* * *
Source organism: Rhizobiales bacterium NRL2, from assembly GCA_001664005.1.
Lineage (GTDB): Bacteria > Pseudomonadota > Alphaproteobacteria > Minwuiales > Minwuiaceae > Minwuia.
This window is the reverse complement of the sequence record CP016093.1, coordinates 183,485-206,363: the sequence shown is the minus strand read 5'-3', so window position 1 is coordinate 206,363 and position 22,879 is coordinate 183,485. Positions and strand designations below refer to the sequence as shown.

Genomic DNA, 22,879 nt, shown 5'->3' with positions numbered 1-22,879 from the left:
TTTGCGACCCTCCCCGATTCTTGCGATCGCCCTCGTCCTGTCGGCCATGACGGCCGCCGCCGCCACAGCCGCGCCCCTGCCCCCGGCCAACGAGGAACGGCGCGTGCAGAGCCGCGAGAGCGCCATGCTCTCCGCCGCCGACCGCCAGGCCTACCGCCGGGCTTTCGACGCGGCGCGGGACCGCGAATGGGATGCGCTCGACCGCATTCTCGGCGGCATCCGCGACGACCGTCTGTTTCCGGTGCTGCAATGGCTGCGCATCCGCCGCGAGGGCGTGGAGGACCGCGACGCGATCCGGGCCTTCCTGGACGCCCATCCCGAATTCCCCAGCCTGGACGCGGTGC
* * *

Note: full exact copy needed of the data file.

Source organism: Rhizobiales bacterium NRL2, from assembly GCA_001664005.1.
Lineage (GTDB): Bacteria > Pseudomonadota > Alphaproteobacteria > Minwuiales > Minwuiaceae > Minwuia.
This window is the reverse complement of the sequence record CP016093.1, coordinates 183,485-206,363: the sequence shown is the minus strand read 5'-3', so window position 1 is coordinate 206,363 and position 22,879 is coordinate 183,485. Positions and strand designations below refer to the sequence as shown.

Genomic DNA, 22,879 nt, shown 5'->3' with positions numbered 1-22,879 from the left:
TTTGCGACCCTCCCCGATTCTTGCGATCGCCCTCGTCCTGTCGGCCATGACGGCCGCCGCCGCCACAGCCGCGCCCCTGCCCCCGGCCAACGAGGAACGGCGCGTGCAGAGCCGCGAGAGCGCCATGCTCTCCGCCGCCGACCGCCAGGCCTACCGCCGGGCTTTCGACGCGGCGCGGGACCGCGAATGGGATGCGCTCGACCGCATTCTCGGCGGCATCCGCGACGACCGTCTGTTTCCGGTGCTGCAATGGCTGCGCATCCGCCGCGAGGGCGTGGAGGACCGCGACGCGATCCGGGCCTTCCTGGACGCCCATCCCGAATTCCCCAGCCTGGACGCGGTGC